A grieving father who lost his two year old daughter to meningitis died within a year of her death after taking a Class A drug for the first time.
Leroy Parker, 31, from Clitheroe, Lancashire, threw himself into campaigning for greater awareness of meningococcal septicaemia following the death of his daughter Jazmin.
The toddler died just seven hours after she first showed symptoms.
Grieving father Leroy Parker who lost his two year old daughter, Jazmin, (both pictured) to meningitis died within a year of her death after taking a Class A drug for the first time
But following Jazmin’s death in November 2016 Mr Parker was left ‘distraught and at a low point in his life’, his inquest heard.
The toddler – described as ‘a healthy, delightful little child’ – had been taken ill the day after attending a local nursery school. Mr Parker and the child’s mother, Rebecca Eatough, noticed a rash on her right shoulder and took her to Clitheroe Health Centre.
But as Jazmin was being taken out of her pram she became floppy and was rushed into Royal Blackburn Hospital where she died later that day. The couple later urged the government to vaccinate all children up to the age of 11 and increase awareness of the potentially fatal disease.
At the time of Jazmin’s death Mr Parker told his local newspaper: ‘There is a lot to get your head round. It really is heart-breaking. Our lives will never be the same without our beautiful daughter, but if we can raise enough awareness through our own awful personal experience and save as many lives as possible.
Leroy Parker, 31, from Clitheroe, Lancashire, threw himself into campaigning for greater awareness of meningococcal septicaemia following the death of his daughter Jazmin
‘The government should act now to vaccinate all children who need it, no matter what the cost.’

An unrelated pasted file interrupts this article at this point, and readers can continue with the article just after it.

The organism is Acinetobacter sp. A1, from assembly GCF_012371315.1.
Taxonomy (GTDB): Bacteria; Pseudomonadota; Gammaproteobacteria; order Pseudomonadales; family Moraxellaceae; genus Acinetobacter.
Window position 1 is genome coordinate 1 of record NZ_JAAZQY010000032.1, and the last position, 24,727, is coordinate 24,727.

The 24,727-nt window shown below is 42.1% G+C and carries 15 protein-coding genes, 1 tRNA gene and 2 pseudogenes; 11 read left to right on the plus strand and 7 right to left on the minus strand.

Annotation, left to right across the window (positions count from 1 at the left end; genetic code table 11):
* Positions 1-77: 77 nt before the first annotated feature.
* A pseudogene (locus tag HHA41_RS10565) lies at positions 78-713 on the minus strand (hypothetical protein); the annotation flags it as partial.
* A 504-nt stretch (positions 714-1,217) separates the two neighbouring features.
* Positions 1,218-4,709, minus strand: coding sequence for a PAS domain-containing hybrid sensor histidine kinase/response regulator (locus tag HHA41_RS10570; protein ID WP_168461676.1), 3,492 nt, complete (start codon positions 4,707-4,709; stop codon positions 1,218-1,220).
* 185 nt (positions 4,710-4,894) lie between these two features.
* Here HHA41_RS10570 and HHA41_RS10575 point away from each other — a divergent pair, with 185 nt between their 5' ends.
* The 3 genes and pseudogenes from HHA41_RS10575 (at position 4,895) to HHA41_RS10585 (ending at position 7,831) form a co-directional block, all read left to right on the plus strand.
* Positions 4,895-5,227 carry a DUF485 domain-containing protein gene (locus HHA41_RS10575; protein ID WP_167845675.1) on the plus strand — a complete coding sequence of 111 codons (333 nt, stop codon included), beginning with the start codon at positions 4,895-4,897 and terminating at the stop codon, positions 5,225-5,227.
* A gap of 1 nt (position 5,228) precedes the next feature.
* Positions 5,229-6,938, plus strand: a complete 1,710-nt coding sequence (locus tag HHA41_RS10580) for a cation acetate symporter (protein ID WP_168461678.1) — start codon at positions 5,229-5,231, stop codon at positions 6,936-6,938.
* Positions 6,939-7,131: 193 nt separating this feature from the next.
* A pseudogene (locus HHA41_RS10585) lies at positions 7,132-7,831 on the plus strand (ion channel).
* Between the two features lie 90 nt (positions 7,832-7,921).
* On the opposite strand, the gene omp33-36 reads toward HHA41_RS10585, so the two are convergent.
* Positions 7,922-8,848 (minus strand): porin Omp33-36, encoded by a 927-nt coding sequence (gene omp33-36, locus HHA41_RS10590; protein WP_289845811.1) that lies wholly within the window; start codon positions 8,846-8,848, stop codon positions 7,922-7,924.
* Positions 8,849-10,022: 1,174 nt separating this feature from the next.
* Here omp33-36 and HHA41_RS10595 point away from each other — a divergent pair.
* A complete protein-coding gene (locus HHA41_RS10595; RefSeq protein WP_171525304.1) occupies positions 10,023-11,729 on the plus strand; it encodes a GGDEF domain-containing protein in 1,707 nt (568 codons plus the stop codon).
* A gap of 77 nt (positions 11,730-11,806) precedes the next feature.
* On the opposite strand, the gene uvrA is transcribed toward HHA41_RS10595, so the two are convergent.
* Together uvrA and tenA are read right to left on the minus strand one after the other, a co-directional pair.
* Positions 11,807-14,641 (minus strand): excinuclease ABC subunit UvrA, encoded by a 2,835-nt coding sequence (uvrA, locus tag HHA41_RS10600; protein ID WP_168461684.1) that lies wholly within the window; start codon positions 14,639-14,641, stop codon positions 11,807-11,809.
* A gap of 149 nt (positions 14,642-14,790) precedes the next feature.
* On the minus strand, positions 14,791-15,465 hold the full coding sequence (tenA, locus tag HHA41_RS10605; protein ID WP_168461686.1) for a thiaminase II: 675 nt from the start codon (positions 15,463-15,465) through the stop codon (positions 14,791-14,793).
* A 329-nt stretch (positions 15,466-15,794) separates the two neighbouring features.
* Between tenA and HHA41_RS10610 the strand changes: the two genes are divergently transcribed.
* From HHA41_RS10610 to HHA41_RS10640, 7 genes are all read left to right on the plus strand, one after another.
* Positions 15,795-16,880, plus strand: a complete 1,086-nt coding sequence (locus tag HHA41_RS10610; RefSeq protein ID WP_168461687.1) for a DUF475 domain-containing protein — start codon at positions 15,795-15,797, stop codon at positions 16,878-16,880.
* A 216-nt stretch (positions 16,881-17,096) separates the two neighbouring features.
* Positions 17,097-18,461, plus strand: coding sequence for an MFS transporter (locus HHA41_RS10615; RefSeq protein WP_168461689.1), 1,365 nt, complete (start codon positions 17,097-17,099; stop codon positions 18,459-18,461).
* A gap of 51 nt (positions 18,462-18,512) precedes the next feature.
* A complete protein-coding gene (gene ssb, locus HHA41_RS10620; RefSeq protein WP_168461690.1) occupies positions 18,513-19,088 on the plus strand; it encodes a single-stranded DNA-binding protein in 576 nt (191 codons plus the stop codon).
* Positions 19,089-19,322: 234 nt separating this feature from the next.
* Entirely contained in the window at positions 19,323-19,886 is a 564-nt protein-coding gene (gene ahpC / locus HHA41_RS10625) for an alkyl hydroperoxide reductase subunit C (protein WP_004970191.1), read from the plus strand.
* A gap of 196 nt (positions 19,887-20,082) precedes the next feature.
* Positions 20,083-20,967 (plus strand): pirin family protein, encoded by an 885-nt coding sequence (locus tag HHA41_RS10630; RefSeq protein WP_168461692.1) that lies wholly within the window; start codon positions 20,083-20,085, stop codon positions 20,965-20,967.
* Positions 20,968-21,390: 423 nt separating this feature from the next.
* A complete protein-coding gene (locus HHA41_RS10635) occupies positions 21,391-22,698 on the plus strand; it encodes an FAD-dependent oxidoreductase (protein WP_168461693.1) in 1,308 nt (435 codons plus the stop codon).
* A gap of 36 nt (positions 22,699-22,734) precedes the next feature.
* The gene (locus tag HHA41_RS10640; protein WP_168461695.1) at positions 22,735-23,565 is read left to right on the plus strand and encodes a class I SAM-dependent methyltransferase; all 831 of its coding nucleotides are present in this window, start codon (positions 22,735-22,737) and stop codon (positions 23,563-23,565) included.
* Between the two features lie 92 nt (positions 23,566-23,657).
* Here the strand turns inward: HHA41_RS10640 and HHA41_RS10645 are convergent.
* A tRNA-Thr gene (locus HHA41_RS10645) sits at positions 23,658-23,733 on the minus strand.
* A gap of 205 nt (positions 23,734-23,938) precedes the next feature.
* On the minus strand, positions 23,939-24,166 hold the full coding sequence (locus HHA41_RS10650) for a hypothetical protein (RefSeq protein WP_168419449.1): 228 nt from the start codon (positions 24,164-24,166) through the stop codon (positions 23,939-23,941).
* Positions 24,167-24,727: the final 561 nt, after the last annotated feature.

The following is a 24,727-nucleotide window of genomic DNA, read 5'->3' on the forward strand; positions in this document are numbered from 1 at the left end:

Still at a low ebb, on September 22 last year Mr Parker – who was described by a coroner as a ‘naive’ drugs user – smoked up to six lines of heroin while at the home of his friend, Derek Pinch.
He fell asleep on a sofa but was later found unresponsive by another friend, Russel Summers, the following day. He was taken to hospital but died later that evening.
An inquest in Blackburn heard Mr Parker had also been on tablets to counter anxiety following Jazmin’s death.
Following Jazmin’s death in November 2016 Mr Parker was left ‘distraught and at a low point’
In a statement read to the inquest, Mr Pinch, who has since died from cancer, said: ‘We socialised into the early hours and all had heroin. I had around 10 lines and Leroy did around five or six lines and Russel did around the same as me. We bought a ten bag each and our own.
‘I don’t drink alcohol, but I saw Leroy and Russel have one or two cans of alcohol each. We were up socialising and at around 6am we all went to sleep.
‘At around 10am that morning, Saturday September 23, I woke up and went downstairs. Russel was already downstairs and Leroy was still asleep on the settee.
‘Leroy woke up for a short period and we all took more of our heroin. I had around four to five lines. Leroy didn’t have much as he wasn’t really into heroin. I wasn’t sure how much he took but he took some before he went to sleep again.
Still at a low ebb, on September 22 last year Mr Parker – who was described by a coroner as a ‘naive’ drugs user – smoked up to six lines of heroin while at the home of his friend
‘Russel and I tried to wake him; he was asleep but still breathing. I went out with Russel for about 15 minutes and Leroy was asleep still, snoring.
‘That evening, I was in the kitchen and and noticed that Leroy had stopped snoring. I went to check and he was not breathing. I checked his pulse and it was not strong. I called Russel downstairs and he came down and we put Leroy into the recovery position on the floor.
‘Russel started giving chest compressions on Leroy and I ran 999. We were still working on Leroy until the paramedics arrived.